David is a good example of this.  If we confess our sins, God forgives us.

However, we should consider the far-reaching consequences of David's sin.  When Nathan the prophet confronted David he said, “From this time on, your family will live by the sword because you have despised me by taking Uriah’s wife to be your own.”  (2 Samuel 12:10)

Let me list a few of the things that happened in David's life as a consequence of his sin with Bathsheba.
1.    His son Amnon raped his half-sister, Tamar.
2.    His son Absalom murdered Amnon for his rape of Tamar.
3.    His son Absalom died in an unsuccessful attempt to take the throne.

At the death of his son Absalom, David wept saying, “O my son Absalom!  My son, my son Absalom!  If only I had died instead of you!  O Absalom, my son, my son.”  (2 Samuel 18:33)  The pain of loss was so great that David wanted to die.  David was forgiven, but God did not erase all the consequences.  To be sure, God saved David from the worst of the consequences, but those He did not save David from were more than David could bear.

God warns us against sin for our own good.  When Cain was contemplating the murder of his brother, God warned him that sin was crouching at his door desiring him.  (Genesis 4:7)  Along with this, we have the warning of 1 Peter 5:8, “Your adversary the devil prowls around like a roaring lion, seeking someone to devour.”  (ESV)  The consequences of sin are always worse than we imagine.


There are those who thought David should have died.  However, having been forgiven, David’s death would have sent him to heaven and he would not have lived to suffer the consequences of his sin.

Consider the story of Ahithophel with me.

Ahithophel, as has been mentioned, was David's top advisor.  He was also Bathsheba's grandfather.  It appears from the story that Ahithophel never forgave David.  Therefore, when Absalom rebelled against David and made his move to take the throne, Ahithophel joined Absalom as his advisor.  His advice to Absalom was brutal and efficient.

It went like this:
Now Ahithophel urged Absalom, “Let me choose 12,000 men to start out after David tonight.  I will catch up with him while he is weary and discouraged.  He and his troops will panic, and everyone will run away.  Then I will kill only the king, and I will bring all the people back to you as a bride returns to her husband.  After all, it is only one man’s life that you seek.  (2 Samuel 17:1-3)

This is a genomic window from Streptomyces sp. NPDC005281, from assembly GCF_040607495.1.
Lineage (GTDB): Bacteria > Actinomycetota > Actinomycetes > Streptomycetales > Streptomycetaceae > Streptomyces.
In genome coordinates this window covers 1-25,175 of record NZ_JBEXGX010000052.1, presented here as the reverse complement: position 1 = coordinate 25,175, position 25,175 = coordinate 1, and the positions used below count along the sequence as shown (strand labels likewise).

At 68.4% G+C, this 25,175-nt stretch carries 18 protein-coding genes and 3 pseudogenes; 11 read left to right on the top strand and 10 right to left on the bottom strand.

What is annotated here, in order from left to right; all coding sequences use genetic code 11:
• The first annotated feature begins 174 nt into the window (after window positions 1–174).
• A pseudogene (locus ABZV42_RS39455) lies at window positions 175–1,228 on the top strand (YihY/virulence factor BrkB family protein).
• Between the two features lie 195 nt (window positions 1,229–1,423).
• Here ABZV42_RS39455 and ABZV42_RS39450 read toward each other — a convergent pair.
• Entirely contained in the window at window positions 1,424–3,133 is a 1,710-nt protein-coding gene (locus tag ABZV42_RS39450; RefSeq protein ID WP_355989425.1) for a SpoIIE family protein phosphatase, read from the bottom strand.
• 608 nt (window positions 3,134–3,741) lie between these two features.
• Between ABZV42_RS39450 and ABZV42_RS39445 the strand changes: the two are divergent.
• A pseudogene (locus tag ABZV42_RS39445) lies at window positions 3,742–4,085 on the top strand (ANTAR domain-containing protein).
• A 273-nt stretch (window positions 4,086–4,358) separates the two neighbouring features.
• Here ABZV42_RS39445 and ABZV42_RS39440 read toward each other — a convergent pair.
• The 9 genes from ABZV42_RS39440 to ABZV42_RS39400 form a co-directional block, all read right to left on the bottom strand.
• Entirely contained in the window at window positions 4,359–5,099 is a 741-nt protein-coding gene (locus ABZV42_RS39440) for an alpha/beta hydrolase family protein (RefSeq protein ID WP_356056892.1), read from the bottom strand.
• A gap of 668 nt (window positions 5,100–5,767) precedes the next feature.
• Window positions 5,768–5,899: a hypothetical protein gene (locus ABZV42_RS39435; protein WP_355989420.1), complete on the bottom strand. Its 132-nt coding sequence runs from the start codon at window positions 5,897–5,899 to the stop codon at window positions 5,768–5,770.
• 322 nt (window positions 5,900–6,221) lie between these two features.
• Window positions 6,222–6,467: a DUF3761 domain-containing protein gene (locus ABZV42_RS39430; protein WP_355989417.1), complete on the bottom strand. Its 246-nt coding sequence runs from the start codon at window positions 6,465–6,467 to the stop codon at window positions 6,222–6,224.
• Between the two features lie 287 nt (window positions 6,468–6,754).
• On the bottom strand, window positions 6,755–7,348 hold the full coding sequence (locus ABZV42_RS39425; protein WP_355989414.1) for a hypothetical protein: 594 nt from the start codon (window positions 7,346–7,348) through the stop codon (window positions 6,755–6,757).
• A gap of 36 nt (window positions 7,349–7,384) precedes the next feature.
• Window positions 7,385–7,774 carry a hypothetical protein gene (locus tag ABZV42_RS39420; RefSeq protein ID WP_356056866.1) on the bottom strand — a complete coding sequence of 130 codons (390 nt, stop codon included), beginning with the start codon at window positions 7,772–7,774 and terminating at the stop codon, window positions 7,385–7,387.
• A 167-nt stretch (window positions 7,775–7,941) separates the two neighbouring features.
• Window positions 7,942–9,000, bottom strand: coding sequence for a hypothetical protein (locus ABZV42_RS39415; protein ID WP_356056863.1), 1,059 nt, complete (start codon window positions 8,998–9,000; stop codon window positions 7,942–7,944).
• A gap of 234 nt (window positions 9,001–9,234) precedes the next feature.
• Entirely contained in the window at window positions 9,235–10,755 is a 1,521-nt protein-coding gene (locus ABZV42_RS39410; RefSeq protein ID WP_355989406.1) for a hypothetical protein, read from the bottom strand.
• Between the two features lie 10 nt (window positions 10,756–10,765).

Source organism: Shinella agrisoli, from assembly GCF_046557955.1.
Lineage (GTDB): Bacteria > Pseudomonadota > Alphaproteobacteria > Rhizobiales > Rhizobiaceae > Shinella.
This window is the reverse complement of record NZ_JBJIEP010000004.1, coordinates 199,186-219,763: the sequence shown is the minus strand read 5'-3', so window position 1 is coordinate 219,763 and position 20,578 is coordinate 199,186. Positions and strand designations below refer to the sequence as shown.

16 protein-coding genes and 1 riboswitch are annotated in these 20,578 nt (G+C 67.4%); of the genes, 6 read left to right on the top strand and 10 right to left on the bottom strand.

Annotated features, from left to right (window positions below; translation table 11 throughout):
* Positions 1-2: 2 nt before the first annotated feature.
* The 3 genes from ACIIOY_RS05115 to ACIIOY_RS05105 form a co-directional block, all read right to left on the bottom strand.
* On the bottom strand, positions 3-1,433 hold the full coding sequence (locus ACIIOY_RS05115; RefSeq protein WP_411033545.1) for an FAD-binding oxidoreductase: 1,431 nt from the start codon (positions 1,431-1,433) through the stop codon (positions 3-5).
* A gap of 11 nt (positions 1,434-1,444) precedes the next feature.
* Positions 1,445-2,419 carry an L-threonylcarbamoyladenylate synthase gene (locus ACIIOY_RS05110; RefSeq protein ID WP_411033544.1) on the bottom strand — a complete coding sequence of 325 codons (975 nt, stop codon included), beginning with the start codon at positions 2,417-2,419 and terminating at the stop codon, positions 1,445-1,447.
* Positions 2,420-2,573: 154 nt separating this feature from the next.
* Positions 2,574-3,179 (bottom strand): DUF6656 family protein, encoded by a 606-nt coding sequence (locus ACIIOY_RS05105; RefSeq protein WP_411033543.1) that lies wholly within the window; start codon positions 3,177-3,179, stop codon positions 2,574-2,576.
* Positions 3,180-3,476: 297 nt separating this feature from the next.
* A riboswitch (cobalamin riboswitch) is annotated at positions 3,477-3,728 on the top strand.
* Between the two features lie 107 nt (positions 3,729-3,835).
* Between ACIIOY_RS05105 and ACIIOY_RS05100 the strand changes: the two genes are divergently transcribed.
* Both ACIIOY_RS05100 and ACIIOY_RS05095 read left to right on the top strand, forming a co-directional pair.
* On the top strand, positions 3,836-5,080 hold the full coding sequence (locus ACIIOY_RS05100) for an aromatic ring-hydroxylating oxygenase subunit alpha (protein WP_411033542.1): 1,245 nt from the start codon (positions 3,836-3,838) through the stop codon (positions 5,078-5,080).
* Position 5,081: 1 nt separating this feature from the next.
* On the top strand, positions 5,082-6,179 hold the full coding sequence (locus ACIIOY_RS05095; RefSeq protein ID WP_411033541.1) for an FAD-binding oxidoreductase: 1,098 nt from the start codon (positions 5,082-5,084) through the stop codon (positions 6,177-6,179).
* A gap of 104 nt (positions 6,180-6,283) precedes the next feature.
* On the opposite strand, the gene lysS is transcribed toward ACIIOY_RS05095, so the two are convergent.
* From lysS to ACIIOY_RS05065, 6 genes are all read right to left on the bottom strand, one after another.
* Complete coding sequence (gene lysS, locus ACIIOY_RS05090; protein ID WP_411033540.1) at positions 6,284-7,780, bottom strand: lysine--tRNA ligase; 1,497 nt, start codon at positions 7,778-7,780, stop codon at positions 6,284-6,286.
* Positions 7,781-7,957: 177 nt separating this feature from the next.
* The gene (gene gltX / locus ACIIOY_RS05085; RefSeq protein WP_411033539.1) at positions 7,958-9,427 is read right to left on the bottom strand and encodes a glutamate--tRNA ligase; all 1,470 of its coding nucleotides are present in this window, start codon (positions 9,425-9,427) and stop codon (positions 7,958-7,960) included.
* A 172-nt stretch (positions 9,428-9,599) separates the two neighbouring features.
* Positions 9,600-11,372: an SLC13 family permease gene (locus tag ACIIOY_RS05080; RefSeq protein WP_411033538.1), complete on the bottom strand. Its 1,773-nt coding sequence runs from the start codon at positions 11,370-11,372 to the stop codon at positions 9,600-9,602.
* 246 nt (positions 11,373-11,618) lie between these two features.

Ahithophel wanted David dead.  It was most likely because of what had happened with his granddaughter.

The Lord frustrated the advice of Ahithophel, and Absalom did not follow it.  When this happened, Ahithophel knew that the battle was lost.  The end of his story is told in 2 Samuel 17:23.  “When Ahithophel realized that his advice had not been followed, he saddled his donkey, went to his hometown, set his affairs in order, and hanged himself.  He died there and was buried in the family tomb.”  This took place even before the battle started between David and Absalom’s forces.

Ahithophel was wronged.  However, his failure to forgive and trust the justice of God destroyed him.

We have all been wronged at some point.  Some of us have been wronged in particularly heinous ways.  However, we must forgive and trust the justice of God.  Jesus warns us, “If you forgive those who sin against you, your heavenly Father will forgive you.  But if you refuse to forgive others, your Father will not forgive your sins.”  (Matthew 6:14-15)

Forgiveness does not mean reconciliation.

I do not believe that relationships can be restored without true repentance.  God forgives our sins when we confess our sins.  This would imply that if we don't confess or acknowledge our sins they go unforgiven, and we are not reconciled with God.  If a person has sinned against you and done you harm, for your own sake you must forgive them based on the fact that God has forgiven you.  However, this does not mean that you are reconciled with the offender.  If the offender never repents, the relationship can never be whole.

This is why Jesus said, "If another believer sins against you, go privately and point out the offense.  If the other person listens and confesses it, you have won that person back."  (Matthew 18:15)

I tend to think that this never happened between David and Ahithophel.

We all have sinned, and we can say with Lamentations 3:22, “It is of the LORD'S mercies that we are not consumed, because his compassions fail not.”  (KJV)

However, we can learn many lessons from David’s mistakes.
1.    Don’t despise the word of the Lord.
2.    If caught in a sin, repent.
3.    Seek and give forgiveness.
4.    Seek reconciliation as much as possible.




[i] Unless otherwise noted Scripture quotations are taken from the Holy Bible, New Living Translation.  Copyright © 1996, 2004, 2007 by Tyndale House Foundation.  Used by permission of Tyndale House Publishers, Inc., Carol Steam, Illinois 60188.  All rights reserved.
[ii] Young's Literal Translation, http://biblehub.com/ylt/2_samuel/11.htm
[iii] Scripture quotations marked ESV are from The ESV Bible (The Holy Bible, English Standard Version) copyright 2001 by Crossway, a publishing ministry of Good News Publishers.  Used by permission.  All rights reserved.